Back once again! Thanks for caring enough about what I’m up to to give me your valuable reading minutes. This post will have a new song from me, inspired by a study of apocalyptic literature (FUN!) and making a rookie error identifying some wildlife in Devon. But that’s to come – first, something you might’ve seen on the front of the papers.
Last Wednesday morning, my partner and I went down to the docks, sketchbooks in hand. Half an hour’s walk from our door takes us to the platform from which a famous and controversial statue was recently torn down, and ceremonially dumped in Bristol harbour. Now Edward Colston had been replaced.
Taking everyone by surprise, the platform now featured a sculpture of Jen Reid, one of the protestors demonstrating on that day of creative iconoclasm. Forgetting civic protocols, the piece itself looked beautiful, powerful. A black woman from Bristol, in beret and black jacket, stood proudly where a slave trader had been for centuries. Yet 24 hours after the likeness of Ms Reid appeared, it was hauled away again by the council.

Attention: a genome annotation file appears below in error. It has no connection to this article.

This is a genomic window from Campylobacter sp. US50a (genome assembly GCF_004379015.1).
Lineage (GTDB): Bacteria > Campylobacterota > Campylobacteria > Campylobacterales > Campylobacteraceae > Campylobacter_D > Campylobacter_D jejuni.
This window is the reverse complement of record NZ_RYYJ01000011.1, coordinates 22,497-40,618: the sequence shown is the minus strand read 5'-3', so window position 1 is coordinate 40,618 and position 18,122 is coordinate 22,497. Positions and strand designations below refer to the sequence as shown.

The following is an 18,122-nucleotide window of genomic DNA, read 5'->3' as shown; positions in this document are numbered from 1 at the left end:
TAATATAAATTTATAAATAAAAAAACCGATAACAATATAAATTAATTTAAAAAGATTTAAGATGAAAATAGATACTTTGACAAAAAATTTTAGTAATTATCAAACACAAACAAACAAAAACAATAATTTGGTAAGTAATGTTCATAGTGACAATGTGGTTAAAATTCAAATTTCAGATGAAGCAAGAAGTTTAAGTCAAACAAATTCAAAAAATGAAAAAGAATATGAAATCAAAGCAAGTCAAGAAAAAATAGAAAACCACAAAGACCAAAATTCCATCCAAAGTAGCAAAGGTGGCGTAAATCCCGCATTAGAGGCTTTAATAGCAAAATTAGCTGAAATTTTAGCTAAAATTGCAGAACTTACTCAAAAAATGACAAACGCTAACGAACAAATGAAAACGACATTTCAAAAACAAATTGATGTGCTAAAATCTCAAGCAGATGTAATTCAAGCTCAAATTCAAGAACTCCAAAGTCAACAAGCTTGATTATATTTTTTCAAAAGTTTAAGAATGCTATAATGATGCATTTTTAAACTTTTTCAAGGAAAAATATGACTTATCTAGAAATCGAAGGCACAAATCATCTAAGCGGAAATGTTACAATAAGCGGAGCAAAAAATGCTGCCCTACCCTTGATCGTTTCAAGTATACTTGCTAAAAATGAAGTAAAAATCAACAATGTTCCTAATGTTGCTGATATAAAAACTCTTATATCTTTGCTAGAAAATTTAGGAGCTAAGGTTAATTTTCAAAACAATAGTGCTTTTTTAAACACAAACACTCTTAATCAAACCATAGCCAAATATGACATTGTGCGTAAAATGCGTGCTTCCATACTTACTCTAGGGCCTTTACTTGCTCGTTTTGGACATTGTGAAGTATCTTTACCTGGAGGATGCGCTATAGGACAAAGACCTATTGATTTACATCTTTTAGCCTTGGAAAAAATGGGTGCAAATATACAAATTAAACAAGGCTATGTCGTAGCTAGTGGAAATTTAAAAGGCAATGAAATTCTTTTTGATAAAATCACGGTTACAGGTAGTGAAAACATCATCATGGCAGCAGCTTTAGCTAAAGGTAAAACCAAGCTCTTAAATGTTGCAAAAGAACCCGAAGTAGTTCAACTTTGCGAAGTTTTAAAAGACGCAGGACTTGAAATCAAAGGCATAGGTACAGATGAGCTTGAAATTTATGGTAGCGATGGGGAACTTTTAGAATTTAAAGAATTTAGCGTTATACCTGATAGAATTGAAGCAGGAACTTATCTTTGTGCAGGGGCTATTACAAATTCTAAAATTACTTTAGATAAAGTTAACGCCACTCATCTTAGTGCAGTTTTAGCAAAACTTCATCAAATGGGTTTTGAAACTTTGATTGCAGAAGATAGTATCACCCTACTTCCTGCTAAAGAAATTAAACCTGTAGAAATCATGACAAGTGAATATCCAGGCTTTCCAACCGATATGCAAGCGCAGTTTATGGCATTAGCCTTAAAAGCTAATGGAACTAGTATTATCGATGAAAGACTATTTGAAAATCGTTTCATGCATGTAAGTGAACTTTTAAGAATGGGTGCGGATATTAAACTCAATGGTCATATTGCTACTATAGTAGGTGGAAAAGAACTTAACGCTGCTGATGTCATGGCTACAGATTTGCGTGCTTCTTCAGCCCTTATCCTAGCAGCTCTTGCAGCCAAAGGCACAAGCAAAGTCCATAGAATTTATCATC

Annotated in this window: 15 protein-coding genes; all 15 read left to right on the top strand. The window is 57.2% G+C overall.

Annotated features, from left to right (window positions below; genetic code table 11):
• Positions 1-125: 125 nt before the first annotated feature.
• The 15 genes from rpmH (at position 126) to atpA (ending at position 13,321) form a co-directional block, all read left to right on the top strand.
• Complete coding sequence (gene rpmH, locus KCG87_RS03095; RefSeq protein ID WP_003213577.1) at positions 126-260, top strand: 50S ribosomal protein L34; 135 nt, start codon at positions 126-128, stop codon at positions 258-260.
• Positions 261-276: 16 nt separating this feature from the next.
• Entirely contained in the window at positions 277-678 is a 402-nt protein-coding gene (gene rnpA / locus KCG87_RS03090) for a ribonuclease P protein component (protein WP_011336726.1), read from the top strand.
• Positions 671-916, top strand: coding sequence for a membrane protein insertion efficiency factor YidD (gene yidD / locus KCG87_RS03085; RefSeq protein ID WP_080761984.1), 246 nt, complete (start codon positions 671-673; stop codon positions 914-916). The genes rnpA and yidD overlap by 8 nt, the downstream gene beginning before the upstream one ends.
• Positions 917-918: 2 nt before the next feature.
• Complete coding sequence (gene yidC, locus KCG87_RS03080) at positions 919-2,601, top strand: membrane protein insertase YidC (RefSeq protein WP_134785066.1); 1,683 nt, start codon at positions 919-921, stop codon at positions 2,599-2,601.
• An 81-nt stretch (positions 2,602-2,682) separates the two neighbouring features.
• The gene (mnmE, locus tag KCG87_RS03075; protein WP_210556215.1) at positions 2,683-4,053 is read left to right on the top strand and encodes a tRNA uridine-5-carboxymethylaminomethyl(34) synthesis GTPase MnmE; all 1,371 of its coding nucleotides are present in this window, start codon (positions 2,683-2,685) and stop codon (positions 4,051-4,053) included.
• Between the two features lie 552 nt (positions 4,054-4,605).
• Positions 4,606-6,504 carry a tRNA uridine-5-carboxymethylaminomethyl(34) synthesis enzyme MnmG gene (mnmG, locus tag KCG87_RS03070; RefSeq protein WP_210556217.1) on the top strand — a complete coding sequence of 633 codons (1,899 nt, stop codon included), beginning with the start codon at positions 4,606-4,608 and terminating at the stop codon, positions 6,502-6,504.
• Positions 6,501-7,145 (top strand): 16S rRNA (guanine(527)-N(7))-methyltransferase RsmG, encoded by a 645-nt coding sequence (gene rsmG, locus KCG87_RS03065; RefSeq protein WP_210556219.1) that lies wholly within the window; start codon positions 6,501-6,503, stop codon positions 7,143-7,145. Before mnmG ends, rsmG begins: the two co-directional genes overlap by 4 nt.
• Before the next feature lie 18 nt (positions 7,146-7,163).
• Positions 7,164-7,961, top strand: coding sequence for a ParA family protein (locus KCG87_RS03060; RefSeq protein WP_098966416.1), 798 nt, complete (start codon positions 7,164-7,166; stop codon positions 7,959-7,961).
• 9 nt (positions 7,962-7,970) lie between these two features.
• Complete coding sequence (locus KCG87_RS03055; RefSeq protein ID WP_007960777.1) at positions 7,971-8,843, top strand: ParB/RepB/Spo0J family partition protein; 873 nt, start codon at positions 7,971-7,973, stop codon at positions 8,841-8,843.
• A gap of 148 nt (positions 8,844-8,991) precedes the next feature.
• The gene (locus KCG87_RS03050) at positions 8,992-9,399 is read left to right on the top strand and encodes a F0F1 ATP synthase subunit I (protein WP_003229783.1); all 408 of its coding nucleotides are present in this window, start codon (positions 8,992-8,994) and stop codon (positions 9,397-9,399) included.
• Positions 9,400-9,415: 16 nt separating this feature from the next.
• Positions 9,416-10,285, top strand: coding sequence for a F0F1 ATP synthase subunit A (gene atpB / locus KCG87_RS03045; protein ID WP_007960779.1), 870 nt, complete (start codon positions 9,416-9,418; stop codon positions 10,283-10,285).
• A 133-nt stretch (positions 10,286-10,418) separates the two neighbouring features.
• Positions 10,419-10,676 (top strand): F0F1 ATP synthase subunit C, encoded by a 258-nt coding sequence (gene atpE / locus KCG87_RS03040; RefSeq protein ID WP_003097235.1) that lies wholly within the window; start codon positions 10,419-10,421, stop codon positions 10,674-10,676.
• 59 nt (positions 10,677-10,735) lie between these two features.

I’m glad I got to be there to see it, draw it, to see people be interviewed and take selfies (one black family I’ll remember, included a tiny cot-carried baby, and two daughters beaming to have their photo taken with the statue) before the shouting matches started, and before Marc Quinn’s art had disappeared again.
All things are beautiful in their time. It’s just… can that occasionally be longer than 24 hours, please?
As promised earlier – a song. It’s a nearly-finished arrangement, and as is often the case on the point of sharing something publicly, I hate it right now. So am sharing through gritted teeth. The question at its heart: are we going nowhere? Though it certainly feels that way, I can never cave and create a song entirely free from hope. So maybe it’s about the blessedness of being exactly where you are, rather than wondering about being elsewhere or patiently pinning all one’s expectations on a breakthrough. It’s got a tiny, tiny bit in common with a Christina Rossetti epic poem Aurora Leigh, whose most famous verse goes
Earth’s crammed with heaven,
And every common bush afire with God,
But only he who sees takes off his shoes;
The rest sit round and pluck blackberries.
Give me a shout, and let me know what you think. And as you’re keen enough to read right to the end, I’ll let you know about that wildlife error. It didn’t concern the redwing, who we recorded in Redland where we live, and whose cries appear in the Fledgling song. No, while walking along the sea front in Torquay, I mistakenly thought I saw a hummingbird and chased it around a cliff path. Pretty speedy it was too. As you think I *might* already be aware, they don’t live in the UK. But they have some tiny impersonators…